Planning a Birthday Party

This timeline will help ensure your party is a success.
By: Tracy Dingmann
birthday cake kids party

birthday cake kids party

Whether you're plotting a catered affair or an informal barbecue bash, you should start planning your child's birthday party about two months in advance, say the experts. You'll want to make major decisions about the party's theme, date, place and size, and overall budget first, then marshal the troops to help you put the plan into action.

We compiled this children's party timeline with the help of Cool Kids' Parties guest experts Kim Salisbury and Lorna Hennington of The Ultimate Planners, and Kim Hein of The Perfect Setting.

Two Months Before

  • Pick a date.
  • Decide on a theme and party games by thinking about the things, places, animals and activities your child really loves. Research the theme by visiting websites, quizzing friends and sparking your child's imagination about what he or she thinks would be really fun.
  • Decide whether to have the party at your home or somewhere else. If you are renting a location, reserve the venue.
  • Create a guest list. Remember that the number of people you invite will determine the size of your party and the activities you can do, notes Heim.
  • Create or order invitations. It's best to design and make them yourself -- and be as whimsical as possible, says Heim. "Your invitation will set the tone for your party," she says. "Truly, people will decide whether to attend your party based on your invitation."
  • Decide whether you will use paid workers or volunteer help from family and friends. If hiring vendors such as a photographer, a caterer, a disc jockey or other entertainers, prepare to sign contracts and make deposits now. If using volunteers, assign each a specific task such as serving cake, supervising an activity or cleaning up. But spread the tasks around to make sure everyone will enjoy the party.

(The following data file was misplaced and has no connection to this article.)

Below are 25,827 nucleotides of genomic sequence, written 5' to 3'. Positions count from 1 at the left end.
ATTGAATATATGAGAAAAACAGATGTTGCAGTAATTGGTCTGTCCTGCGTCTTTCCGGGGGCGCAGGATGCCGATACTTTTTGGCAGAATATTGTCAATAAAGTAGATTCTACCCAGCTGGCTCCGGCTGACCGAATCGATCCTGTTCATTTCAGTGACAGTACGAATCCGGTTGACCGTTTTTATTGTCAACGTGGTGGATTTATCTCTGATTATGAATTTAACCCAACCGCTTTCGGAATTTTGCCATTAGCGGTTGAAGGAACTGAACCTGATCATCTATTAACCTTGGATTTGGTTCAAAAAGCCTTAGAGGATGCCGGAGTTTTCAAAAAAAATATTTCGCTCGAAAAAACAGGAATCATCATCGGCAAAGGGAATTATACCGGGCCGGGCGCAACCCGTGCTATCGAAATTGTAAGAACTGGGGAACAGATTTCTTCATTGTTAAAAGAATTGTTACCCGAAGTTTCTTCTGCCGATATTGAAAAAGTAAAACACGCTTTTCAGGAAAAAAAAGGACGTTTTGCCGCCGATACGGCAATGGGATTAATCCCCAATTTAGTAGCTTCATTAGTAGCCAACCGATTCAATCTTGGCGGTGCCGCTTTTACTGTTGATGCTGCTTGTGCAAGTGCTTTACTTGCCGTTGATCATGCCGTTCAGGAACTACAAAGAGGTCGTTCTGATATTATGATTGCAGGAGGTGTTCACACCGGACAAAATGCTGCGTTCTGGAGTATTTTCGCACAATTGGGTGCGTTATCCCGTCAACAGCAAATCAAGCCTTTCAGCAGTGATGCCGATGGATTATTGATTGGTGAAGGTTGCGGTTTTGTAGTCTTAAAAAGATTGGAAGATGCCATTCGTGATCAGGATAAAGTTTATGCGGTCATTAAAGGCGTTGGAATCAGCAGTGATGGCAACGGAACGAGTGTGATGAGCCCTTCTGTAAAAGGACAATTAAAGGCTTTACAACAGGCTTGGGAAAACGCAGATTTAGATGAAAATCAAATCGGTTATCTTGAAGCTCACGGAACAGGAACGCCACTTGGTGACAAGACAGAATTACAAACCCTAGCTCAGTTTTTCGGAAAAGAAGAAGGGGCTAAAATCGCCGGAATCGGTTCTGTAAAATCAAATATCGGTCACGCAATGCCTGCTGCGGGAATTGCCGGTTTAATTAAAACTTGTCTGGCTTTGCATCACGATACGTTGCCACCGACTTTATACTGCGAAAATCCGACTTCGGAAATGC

One Month Before

  • Mail invitations, asking guests to respond at least two weeks before the party date.
  • Complete a list of activities and buy or arrange to rent the items you will need.
  • Compile a menu yourself or with your caterer.
  • Draw up an emergency plan in case of inclement weather, such as having a tent or moving the party inside.
  • Make plans to put up balloons, ribbons, a colorful sign or some other indicator of the party outside your home or at the party venue.

Two Weeks Before

  • Purchase paper goods such as plates, napkins, decorations and signs.
  • Make goodie bags.
  • Reconfirm volunteer help.
  • Call outstanding invitees.
  • If doing your own food, compile a grocery list and make arrangements for storing and preparing dishes that can be made ahead. Consider providing an alternative menu of healthy food choices for adult attendees.

One Week Before

  • Reconfirm RSVPs for a final guest count.
  • Call party vendors to confirm date.
  • Review all contracts and deposits.
  • Make an event timeline for each 10 to 15 minutes of the party.

A Few Days Before

  • Start decorating.
  • Shop for food and prepare items that can be made ahead.
  • Think about where your guests will sit and where activities will happen. You may need to rearrange your furniture so guests will be comfortable. It may mean actually moving pieces of furniture out of your home. Do it now or have a plan in place.

Two Days Before

  • Draw up and distribute a task list to party helpers.
  • Create a "shot list" for the photographer, spelling out the people and party events you don't want him or her to miss.
  • Think of special requests for the DJ, including what you don't want to hear. "If you hate the `Chicken Dance,' tell him," says Heim.
  • Make sure you have enough cash on hand to tip vendors, says Heim. The customary tip for a job well done is 10 to 20 percent.

The Day Before

  • Do as much decorating and food preparation as possible in advance. "Don't wait until the last minute or you won't get it done," warns Salisbury.
  • Create a master party checklist that includes the party timeline, task assignments, vendor contacts and a current guest list with parent cell phone numbers.
  • Prepare a list of guests to give to security guards or the front desk, if applicable.

The Day Of

  • Call or tour the venue to confirm setup.
  • Make sure all rental items have arrived.
  • Put directional signs in place.

One Hour Before

  • Make sure food is ready to serve.
  • Test microphones, cameras and other equipment.

The Party's Over...

  • Tip vendors.
  • Return rental items.
  • Review bills and claim deposits.
  • Send thank you cards.
  • Relax. You've got 10 whole months before you have to start planning again!

Learn more about Kim Hein at

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